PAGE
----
Spencer, R., *McCormack, M., *Gowdy, G., *Drew, A., *Abrams, E., & Keller, T. (2016, January). STAR Study: Investigating matching and the relationship development process. Workshop presented at the National Mentoring Summit, Washington, D.C.

Spencer, R. (2015, November). Leveraging an untapped resource: Parent involvement in youth mentoring relationships. Workshop presenter. Canadian Women’s Foundation National Skills Institute, Toronto, Ontario, Canada.

Spencer, R. (2014, November). Realizing the promise of youth mentoring. Keynote speaker. Mentors in Schools: Research in Action. Sponsored by the University of Strathclyde, Glasgow, Scotland.

*Denotes graduate student co-author, ±Denotes undergraduate student co-author

Presentations

Spencer, R. (2017). This changes (almost) everything: Youth initiated mentoring. Presenter. Ministry of Youth, Wellington, New Zealand.

Spencer, R., *Drew, A. L., *Gowdy, G., *Horn, J. P., Abrams, E., & Rhodes, J. E. (2017, April). “Well, that’s not how we do things”: Staff perspectives on implementing youth initiated mentoring. Paper to be presented at the Society for Research on Child Development Biennial Meeting, Austin, TX.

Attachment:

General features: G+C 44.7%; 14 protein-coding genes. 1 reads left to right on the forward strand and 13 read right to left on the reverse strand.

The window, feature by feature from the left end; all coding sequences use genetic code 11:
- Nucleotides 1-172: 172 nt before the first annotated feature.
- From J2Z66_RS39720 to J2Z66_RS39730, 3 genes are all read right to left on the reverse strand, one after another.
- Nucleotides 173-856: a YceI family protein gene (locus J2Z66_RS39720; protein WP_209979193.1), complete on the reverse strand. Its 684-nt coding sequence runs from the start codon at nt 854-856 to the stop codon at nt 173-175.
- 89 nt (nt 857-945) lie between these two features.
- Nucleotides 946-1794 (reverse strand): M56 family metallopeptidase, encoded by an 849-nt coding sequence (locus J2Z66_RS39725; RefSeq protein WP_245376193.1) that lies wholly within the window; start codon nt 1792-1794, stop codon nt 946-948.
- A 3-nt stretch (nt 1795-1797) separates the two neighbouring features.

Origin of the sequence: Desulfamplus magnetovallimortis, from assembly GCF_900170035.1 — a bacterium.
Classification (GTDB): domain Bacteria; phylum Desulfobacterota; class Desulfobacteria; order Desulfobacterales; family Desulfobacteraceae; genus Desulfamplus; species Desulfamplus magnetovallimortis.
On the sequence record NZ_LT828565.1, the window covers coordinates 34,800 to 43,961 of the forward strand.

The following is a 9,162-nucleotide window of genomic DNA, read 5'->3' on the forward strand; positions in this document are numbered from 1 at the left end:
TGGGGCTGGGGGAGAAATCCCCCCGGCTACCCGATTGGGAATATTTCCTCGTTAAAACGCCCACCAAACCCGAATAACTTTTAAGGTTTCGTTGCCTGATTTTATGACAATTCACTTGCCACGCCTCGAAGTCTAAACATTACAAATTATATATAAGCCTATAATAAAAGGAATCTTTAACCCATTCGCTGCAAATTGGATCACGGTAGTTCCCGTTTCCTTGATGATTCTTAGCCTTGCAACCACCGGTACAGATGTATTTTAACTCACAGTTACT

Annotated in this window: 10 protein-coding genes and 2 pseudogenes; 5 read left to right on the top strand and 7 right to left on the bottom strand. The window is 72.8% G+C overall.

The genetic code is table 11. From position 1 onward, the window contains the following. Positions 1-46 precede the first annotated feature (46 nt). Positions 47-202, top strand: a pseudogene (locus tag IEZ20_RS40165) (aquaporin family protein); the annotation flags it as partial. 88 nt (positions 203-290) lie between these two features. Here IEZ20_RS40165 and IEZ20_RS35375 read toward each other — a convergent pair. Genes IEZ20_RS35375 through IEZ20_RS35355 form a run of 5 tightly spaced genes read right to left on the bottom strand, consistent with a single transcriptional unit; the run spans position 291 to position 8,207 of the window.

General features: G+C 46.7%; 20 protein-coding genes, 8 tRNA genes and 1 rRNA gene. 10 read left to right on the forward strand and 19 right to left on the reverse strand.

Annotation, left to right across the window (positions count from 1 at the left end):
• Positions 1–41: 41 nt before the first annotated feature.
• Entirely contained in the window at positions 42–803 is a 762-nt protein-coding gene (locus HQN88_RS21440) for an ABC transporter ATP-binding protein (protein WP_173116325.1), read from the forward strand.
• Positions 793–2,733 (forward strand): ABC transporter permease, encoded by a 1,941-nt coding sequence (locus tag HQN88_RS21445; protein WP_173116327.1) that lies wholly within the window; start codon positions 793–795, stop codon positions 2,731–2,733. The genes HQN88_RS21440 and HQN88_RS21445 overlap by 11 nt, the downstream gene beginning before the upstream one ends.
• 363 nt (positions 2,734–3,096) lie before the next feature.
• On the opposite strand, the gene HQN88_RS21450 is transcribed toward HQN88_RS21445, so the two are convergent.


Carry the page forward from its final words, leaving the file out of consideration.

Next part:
Spencer, R., *Gowdy, G., *Drew, A. L., *McCormack, M., & Keller, T. E. (2017, January). Understanding and preventing premature closures of youth mentoring relationships: Mentor, parent and program staff perspectives. Paper presented at the Conference of the Society for Social Work and Research, New Orleans, LA.

Spencer, R., *Gowdy, G., *Drew, A. L., *Horn, J. P., & Rhodes, J. E. (2017, January). “It just helps to have someone there”: Youth-initiated mentorship for former foster care youth. Paper presented in symposium G. Gowdy (Chair), Natural Mentorship for Foster Care Youth: Prevalence, Impact, and Programmatic Support at the Conference of the Society for Social Work and Research, New Orleans, LA.

Spencer, R. (2016, November). “Because she understands what I have been through”: A qualitative examination of youth initiated mentoring. Workshop presenter. National Mentoring Symposium, Banff, Alberta, Canada.